How to Stop Speaking Harshly to Yourself

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Health Assured team

19 June 2017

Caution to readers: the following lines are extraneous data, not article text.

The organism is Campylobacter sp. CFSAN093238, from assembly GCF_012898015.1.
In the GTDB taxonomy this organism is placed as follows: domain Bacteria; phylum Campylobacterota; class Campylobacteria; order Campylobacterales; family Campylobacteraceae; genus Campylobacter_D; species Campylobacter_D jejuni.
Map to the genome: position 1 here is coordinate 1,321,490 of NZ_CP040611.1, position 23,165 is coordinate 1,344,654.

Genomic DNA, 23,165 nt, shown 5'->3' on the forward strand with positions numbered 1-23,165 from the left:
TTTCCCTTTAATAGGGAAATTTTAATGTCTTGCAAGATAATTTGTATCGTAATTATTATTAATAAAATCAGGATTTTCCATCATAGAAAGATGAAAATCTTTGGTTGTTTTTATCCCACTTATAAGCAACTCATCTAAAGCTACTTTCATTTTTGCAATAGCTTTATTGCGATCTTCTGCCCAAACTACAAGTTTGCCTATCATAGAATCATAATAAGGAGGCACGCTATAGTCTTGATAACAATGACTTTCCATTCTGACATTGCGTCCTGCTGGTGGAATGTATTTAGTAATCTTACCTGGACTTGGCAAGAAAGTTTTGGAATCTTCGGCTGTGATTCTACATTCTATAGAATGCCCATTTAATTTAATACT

Recently, I read an interview with author Danielle LaPorte where she stated that she never speaks meanly to herself. “Not ever.” This blew my mind. Because even though I write regularly about practicing self-compassion and embracing ourselves, I still struggle with harsh self-talk. I’m guessing you do, too. It might not be all day every day. Your cruel self-talk might slither in after you make a bad decision, after you hurt someone’s feelings, after you make a mistake at work, after you have an “unproductive” day, after you fail a test, after you don’t achieve a goal. You might say things like: What’s wrong with me? How could I be so stupid? How could I be so incompetent and inept? I can’t do anything right. Of course, I didn’t do well. I never do. Of course, I messed up. What else is new? Figures… “There are many reasons why we speak so harshly to ourselves,” said Lea Seigen Shinraku, MFT, a therapist in private practice in San Francisco. Two of the most common reasons are: to motivate change and to defend against vulnerability, she said. Many people think “that if they aren’t hard on themselves, they will be lazy or never change.” People also use harsh self-talk to avoid doing things that are scary, to manage expectations, and to find a sense of control, she said. Shinraku shared this example: You’re looking for a new job. But you don’t apply for challenging positions to protect yourself from possible rejection. You tell yourself you’re simply not smart enough. Excerpt from Psych Central, read the full article here.

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